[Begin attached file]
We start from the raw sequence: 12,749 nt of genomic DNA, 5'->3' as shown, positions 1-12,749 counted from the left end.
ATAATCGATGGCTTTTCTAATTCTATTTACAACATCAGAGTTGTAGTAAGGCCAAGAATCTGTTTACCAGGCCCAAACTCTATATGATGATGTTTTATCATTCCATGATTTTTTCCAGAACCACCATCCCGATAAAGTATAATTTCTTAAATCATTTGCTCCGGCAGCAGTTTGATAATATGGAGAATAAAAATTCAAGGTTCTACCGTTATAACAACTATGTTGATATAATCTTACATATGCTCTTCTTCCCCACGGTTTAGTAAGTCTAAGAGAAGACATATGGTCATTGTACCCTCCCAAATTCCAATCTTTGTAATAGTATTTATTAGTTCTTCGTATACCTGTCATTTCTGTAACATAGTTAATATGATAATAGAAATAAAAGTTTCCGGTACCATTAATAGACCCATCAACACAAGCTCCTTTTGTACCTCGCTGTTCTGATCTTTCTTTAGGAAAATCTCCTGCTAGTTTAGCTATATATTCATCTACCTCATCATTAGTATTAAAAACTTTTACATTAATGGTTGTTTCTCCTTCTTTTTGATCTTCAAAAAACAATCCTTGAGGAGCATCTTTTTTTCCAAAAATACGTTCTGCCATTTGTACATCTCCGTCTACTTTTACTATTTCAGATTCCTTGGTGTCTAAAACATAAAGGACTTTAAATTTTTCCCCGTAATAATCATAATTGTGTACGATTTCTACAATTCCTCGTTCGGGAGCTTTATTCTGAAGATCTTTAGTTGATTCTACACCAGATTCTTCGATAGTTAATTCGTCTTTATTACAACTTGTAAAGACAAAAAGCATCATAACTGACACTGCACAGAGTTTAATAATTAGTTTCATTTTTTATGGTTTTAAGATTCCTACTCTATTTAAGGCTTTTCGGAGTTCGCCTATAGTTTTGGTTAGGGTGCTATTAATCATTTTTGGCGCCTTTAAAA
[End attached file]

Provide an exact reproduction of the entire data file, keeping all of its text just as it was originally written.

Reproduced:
We start from the raw sequence: 12,749 nt of genomic DNA, 5'->3' as shown, positions 1-12,749 counted from the left end.
ATAATCGATGGCTTTTCTAATTCTATTTACAACATCAGAGTTGTAGTAAGGCCAAGAATCTGTTTACCAGGCCCAAACTCTATATGATGATGTTTTATCATTCCATGATTTTTTCCAGAACCACCATCCCGATAAAGTATAATTTCTTAAATCATTTGCTCCGGCAGCAGTTTGATAATATGGAGAATAAAAATTCAAGGTTCTACCGTTATAACAACTATGTTGATATAATCTTACATATGCTCTTCTTCCCCACGGTTTAGTAAGTCTAAGAGAAGACATATGGTCATTGTACCCTCCCAAATTCCAATCTTTGTAATAGTATTTATTAGTTCTTCGTATACCTGTCATTTCTGTAACATAGTTAATATGATAATAGAAATAAAAGTTTCCGGTACCATTAATAGACCCATCAACACAAGCTCCTTTTGTACCTCGCTGTTCTGATCTTTCTTTAGGAAAATCTCCTGCTAGTTTAGCTATATATTCATCTACCTCATCATTAGTATTAAAAACTTTTACATTAATGGTTGTTTCTCCTTCTTTTTGATCTTCAAAAAACAATCCTTGAGGAGCATCTTTTTTTCCAAAAATACGTTCTGCCATTTGTACATCTCCGTCTACTTTTACTATTTCAGATTCCTTGGTGTCTAAAACATAAAGGACTTTAAATTTTTCCCCGTAATAATCATAATTGTGTACGATTTCTACAATTCCTCGTTCGGGAGCTTTATTCTGAAGATCTTTAGTTGATTCTACACCAGATTCTTCGATAGTTAATTCGTCTTTATTACAACTTGTAAAGACAAAAAGCATCATAACTGACACTGCACAGAGTTTAATAATTAGTTTCATTTTTTATGGTTTTAAGATTCCTACTCTATTTAAGGCTTTTCGGAGTTCGCCTATAGTTTTGGTTAGGGTGCTATTAATCATTTTTGGCGCCTTTAAAA